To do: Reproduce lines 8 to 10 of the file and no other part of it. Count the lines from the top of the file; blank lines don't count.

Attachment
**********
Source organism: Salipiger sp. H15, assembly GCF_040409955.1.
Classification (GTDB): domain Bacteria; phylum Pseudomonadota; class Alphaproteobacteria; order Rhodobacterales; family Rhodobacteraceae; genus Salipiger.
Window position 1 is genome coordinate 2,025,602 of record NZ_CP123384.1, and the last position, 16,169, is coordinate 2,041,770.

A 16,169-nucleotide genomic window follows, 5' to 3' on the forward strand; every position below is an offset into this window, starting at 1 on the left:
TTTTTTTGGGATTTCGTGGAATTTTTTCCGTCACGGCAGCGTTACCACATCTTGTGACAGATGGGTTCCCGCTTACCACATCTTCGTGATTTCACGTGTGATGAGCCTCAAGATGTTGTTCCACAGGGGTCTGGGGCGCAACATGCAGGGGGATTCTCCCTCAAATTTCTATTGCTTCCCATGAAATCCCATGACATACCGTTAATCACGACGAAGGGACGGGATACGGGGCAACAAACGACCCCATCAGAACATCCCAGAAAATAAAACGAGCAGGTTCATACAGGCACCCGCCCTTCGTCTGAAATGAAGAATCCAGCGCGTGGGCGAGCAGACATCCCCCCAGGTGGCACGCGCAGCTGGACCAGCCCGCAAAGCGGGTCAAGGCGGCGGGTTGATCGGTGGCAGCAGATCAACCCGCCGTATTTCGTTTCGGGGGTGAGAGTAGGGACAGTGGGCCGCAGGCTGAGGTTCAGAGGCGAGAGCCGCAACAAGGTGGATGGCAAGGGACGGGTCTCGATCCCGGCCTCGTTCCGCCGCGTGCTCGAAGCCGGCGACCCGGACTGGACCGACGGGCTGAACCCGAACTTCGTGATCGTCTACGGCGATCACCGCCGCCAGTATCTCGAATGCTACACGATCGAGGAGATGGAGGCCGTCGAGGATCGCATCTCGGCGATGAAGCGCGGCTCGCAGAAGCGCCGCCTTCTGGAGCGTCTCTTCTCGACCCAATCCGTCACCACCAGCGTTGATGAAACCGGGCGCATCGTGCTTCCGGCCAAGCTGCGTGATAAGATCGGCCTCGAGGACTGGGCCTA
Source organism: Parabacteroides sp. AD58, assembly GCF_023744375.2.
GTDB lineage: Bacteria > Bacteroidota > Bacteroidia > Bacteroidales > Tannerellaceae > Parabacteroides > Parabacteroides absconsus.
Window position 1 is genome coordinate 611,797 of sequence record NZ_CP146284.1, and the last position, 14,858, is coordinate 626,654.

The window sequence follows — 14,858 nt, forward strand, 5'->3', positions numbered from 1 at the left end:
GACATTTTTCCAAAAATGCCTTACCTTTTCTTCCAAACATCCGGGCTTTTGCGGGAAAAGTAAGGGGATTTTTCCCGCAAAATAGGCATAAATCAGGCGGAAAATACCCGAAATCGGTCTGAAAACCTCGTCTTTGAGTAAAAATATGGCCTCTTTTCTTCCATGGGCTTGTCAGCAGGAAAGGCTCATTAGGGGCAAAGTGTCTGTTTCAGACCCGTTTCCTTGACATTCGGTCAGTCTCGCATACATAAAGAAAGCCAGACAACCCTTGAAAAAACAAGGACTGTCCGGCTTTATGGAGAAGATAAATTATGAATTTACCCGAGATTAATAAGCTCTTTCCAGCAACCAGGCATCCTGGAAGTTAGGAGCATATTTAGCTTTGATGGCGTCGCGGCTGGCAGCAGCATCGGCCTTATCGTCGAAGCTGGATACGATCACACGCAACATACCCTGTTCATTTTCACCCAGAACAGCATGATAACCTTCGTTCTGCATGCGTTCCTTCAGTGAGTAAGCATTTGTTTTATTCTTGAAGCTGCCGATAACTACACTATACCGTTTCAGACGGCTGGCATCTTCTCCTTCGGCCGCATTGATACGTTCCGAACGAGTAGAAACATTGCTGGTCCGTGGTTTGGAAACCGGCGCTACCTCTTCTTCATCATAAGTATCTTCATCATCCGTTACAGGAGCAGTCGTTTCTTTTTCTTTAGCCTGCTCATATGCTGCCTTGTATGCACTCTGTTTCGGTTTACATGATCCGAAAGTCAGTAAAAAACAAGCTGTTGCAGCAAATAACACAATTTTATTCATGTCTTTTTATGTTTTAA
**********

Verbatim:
Window position 1 is genome coordinate 611,797 of sequence record NZ_CP146284.1, and the last position, 14,858, is coordinate 626,654.

The window sequence follows — 14,858 nt, forward strand, 5'->3', positions numbered from 1 at the left end:
GACATTTTTCCAAAAATGCCTTACCTTTTCTTCCAAACATCCGGGCTTTTGCGGGAAAAGTAAGGGGATTTTTCCCGCAAAATAGGCATAAATCAGGCGGAAAATACCCGAAATCGGTCTGAAAACCTCGTCTTTGAGTAAAAATATGGCCTCTTTTCTTCCATGGGCTTGTCAGCAGGAAAGGCTCATTAGGGGCAAAGTGTCTGTTTCAGACCCGTTTCCTTGACATTCGGTCAGTCTCGCATACATAAAGAAAGCCAGACAACCCTTGAAAAAACAAGGACTGTCCGGCTTTATGGAGAAGATAAATTATGAATTTACCCGAGATTAATAAGCTCTTTCCAGCAACCAGGCATCCTGGAAGTTAGGAGCATATTTAGCTTTGATGGCGTCGCGGCTGGCAGCAGCATCGGCCTTATCGTCGAAGCTGGATACGATCACACGCAACATACCCTGTTCATTTTCACCCAGAACAGCATGATAACCTTCGTTCTGCATGCGTTCCTTCAGTGAGTAAGCATTTGTTTTATTCTTGAAGCTGCCGATAACTACACTATACCGTTTCAGACGGCTGGCATCTTCTCCTTCGGCCGCATTGATACGTTCCGAACGAGTAGAAACATTGCTGGTCCGTGGTTTGGAAACCGGCGCTACCTCTTCTTCATCATAAGTATCTTCATCATCCGTTACAGGAGCAGTCGTTTCTTTTTCTTTAGCCTGCTCATATGCTGCCTTGTATGCACTCTGTTTCGGTTTACATGATCCGAAAGTCAGTAAAAAACAAGCTGTTGCAGCAAATAACACAATTTTATTCATGTCTTTTTATGTTTTAA